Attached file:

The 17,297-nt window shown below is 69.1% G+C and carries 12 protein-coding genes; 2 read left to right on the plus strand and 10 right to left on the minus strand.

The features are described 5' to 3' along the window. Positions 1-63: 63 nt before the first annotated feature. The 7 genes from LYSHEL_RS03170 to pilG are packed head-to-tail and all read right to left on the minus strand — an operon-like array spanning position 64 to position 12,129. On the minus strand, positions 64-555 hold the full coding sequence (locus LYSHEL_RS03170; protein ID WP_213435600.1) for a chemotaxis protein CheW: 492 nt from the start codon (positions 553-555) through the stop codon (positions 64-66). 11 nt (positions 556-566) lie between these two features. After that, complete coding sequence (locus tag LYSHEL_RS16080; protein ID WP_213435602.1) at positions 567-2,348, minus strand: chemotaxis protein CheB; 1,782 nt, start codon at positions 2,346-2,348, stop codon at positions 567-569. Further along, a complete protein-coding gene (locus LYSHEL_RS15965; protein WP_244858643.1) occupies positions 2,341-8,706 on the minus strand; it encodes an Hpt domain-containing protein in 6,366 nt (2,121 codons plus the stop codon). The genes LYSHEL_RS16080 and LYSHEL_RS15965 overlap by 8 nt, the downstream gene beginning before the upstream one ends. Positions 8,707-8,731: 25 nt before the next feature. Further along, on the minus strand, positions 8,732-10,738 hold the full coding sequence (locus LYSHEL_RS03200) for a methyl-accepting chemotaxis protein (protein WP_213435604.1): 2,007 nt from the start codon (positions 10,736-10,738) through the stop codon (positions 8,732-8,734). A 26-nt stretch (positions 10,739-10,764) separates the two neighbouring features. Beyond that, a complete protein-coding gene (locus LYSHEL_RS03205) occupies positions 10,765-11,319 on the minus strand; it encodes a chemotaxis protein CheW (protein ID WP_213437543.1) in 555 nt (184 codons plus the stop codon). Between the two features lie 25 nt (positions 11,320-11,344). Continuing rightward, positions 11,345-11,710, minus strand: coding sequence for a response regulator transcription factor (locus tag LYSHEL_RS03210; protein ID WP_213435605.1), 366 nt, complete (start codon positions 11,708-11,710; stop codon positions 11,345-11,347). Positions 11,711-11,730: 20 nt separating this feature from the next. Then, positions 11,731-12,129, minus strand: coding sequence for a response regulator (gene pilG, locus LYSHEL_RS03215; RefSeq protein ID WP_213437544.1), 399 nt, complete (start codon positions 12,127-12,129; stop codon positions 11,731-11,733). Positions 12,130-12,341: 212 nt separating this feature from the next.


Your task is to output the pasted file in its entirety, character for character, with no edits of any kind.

The 17,297-nt window shown below is 69.1% G+C and carries 12 protein-coding genes; 2 read left to right on the plus strand and 10 right to left on the minus strand.

The features are described 5' to 3' along the window. Positions 1-63: 63 nt before the first annotated feature. The 7 genes from LYSHEL_RS03170 to pilG are packed head-to-tail and all read right to left on the minus strand — an operon-like array spanning position 64 to position 12,129. On the minus strand, positions 64-555 hold the full coding sequence (locus LYSHEL_RS03170; protein ID WP_213435600.1) for a chemotaxis protein CheW: 492 nt from the start codon (positions 553-555) through the stop codon (positions 64-66). 11 nt (positions 556-566) lie between these two features. After that, complete coding sequence (locus tag LYSHEL_RS16080; protein ID WP_213435602.1) at positions 567-2,348, minus strand: chemotaxis protein CheB; 1,782 nt, start codon at positions 2,346-2,348, stop codon at positions 567-569. Further along, a complete protein-coding gene (locus LYSHEL_RS15965; protein WP_244858643.1) occupies positions 2,341-8,706 on the minus strand; it encodes an Hpt domain-containing protein in 6,366 nt (2,121 codons plus the stop codon). The genes LYSHEL_RS16080 and LYSHEL_RS15965 overlap by 8 nt, the downstream gene beginning before the upstream one ends. Positions 8,707-8,731: 25 nt before the next feature. Further along, on the minus strand, positions 8,732-10,738 hold the full coding sequence (locus LYSHEL_RS03200) for a methyl-accepting chemotaxis protein (protein WP_213435604.1): 2,007 nt from the start codon (positions 10,736-10,738) through the stop codon (positions 8,732-8,734). A 26-nt stretch (positions 10,739-10,764) separates the two neighbouring features. Beyond that, a complete protein-coding gene (locus LYSHEL_RS03205) occupies positions 10,765-11,319 on the minus strand; it encodes a chemotaxis protein CheW (protein ID WP_213437543.1) in 555 nt (184 codons plus the stop codon). Between the two features lie 25 nt (positions 11,320-11,344). Continuing rightward, positions 11,345-11,710, minus strand: coding sequence for a response regulator transcription factor (locus tag LYSHEL_RS03210; protein ID WP_213435605.1), 366 nt, complete (start codon positions 11,708-11,710; stop codon positions 11,345-11,347). Positions 11,711-11,730: 20 nt separating this feature from the next. Then, positions 11,731-12,129, minus strand: coding sequence for a response regulator (gene pilG, locus LYSHEL_RS03215; RefSeq protein ID WP_213437544.1), 399 nt, complete (start codon positions 12,127-12,129; stop codon positions 11,731-11,733). Positions 12,130-12,341: 212 nt separating this feature from the next.